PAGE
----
Regis had commenced the proceedings seeking a declaration from the Court that the Asset Replacement Charge (ARC) may be lawfully imposed without contravening the Aged Care Act or its associated regulatory instruments.
All individuals entering Regis’ facilities from 1 May 2016 have been asked to sign an agreement, which includes an agreement to pay the ARC. Regis described the purpose of charging the ARC as being to fund renovations, refurbishments and reinstatements of fixtures, fittings, and infrastructure, rebuilding and construction of or at Regis facilities across Australia.
Regis accepted that the ARC was a charge relating to future activities, and was not a charge for services or works from which the person who is asked to pay the charge is likely to derive any personal benefit.
The Court held that the imposition of a fee for modifications and improvements to a facility in the future, that is not intended to benefit the person who pays the fee, enhances only the financial standing and asset base of the approved provider, and is financially detrimental to the care recipient. The Court stated at :
"The imposition of a fee such as the ARC by an approved provider, as a condition of that approved provider being prepared to enter into a resident agreement, does not enhance choice for the person. It inhibits choice. It renders that facility unavailable to the person unless she or he agrees to pay the extra fee demanded. It diminishes flexibility because it adds a “non-negotiable”, additional component, to the factors a person and her or his family must weigh up when deciding which facility is suitable, and which is affordable. It is certainly not “responsive” to aged care, as it avowedly has no connection with the provision of residential care to the individual who is asked to pay the fee."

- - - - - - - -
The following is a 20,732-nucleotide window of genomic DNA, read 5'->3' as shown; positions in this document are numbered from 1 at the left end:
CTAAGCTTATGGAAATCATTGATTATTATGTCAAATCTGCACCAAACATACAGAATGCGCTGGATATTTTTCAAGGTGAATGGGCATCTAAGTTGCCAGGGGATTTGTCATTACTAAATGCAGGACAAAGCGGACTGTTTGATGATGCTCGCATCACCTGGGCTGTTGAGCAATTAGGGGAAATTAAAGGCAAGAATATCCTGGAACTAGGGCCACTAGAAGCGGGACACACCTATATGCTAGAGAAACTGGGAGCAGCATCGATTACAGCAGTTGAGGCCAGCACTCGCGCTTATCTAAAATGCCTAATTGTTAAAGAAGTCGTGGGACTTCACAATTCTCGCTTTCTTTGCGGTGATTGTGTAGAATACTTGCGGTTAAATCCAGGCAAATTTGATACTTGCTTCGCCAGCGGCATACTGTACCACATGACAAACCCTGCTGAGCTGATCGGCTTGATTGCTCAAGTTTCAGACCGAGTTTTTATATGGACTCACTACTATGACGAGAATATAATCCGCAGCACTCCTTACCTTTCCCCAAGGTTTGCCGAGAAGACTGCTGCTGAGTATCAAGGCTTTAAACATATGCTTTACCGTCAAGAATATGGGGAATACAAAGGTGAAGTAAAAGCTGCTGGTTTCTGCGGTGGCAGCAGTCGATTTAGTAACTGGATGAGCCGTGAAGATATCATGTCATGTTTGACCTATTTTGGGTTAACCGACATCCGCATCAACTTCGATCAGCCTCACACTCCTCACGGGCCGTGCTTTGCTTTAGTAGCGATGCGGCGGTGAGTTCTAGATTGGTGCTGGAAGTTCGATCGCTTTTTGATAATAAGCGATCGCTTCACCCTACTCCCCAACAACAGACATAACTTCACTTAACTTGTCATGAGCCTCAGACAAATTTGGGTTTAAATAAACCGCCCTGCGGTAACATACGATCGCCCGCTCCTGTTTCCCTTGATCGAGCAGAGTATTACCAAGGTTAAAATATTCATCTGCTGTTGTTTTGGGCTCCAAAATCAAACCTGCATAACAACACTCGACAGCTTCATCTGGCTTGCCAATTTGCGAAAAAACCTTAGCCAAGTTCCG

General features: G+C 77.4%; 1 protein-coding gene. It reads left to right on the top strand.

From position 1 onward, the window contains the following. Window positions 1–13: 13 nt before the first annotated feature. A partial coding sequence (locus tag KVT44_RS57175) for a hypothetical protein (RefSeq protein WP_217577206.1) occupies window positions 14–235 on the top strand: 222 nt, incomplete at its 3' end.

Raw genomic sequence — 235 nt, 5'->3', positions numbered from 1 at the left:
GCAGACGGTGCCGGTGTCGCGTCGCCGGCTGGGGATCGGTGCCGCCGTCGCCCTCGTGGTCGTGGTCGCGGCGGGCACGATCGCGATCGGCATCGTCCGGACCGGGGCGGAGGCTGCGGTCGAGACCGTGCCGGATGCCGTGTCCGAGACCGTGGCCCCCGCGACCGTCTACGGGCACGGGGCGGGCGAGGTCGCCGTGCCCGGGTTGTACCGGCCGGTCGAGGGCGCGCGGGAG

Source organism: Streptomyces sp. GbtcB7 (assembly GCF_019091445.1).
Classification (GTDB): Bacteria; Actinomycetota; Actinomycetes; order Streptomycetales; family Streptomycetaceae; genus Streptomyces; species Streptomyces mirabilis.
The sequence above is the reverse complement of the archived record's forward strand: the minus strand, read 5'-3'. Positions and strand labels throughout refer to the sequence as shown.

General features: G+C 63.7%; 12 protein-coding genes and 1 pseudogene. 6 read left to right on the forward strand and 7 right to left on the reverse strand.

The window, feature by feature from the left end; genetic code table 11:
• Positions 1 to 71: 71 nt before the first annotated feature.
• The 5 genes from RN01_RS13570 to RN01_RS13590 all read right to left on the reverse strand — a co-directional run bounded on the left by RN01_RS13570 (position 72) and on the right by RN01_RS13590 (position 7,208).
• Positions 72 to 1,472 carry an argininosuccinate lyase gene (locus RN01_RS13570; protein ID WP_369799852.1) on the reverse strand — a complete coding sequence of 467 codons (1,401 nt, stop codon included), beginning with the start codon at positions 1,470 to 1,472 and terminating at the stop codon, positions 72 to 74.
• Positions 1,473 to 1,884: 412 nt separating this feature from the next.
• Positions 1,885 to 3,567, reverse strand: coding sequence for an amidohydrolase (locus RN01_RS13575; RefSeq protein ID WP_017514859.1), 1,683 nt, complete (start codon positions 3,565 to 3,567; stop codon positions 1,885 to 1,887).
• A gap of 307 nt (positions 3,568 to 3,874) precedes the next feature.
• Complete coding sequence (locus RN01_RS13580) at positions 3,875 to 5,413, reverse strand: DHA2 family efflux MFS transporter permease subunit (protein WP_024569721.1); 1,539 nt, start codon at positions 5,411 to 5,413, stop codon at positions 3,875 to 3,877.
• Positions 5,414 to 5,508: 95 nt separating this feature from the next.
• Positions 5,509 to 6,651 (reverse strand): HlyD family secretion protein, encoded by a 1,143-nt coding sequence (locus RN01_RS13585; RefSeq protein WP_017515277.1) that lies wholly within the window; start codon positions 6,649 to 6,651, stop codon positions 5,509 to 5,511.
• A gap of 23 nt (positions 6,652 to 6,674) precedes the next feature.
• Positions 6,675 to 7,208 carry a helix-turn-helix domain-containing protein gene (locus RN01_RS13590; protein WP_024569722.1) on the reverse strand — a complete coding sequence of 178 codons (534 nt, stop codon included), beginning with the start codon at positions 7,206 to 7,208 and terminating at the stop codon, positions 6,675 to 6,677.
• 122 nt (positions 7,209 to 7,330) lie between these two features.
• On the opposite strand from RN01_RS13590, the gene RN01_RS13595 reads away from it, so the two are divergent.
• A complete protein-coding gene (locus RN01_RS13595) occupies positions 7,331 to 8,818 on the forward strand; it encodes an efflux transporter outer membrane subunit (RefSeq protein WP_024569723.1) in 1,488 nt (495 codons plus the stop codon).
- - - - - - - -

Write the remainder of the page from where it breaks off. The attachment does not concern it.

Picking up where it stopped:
Overall the Court found that the ARC was inconsistent with the scheme established by the Aged Care Act and its associated regulatory instruments and was prohibited by the terms of s 56-1 of the Act.
The full decision in Regis Aged Care Pty Ltd v Secretary, Department of Health  FCA 177 may be read here.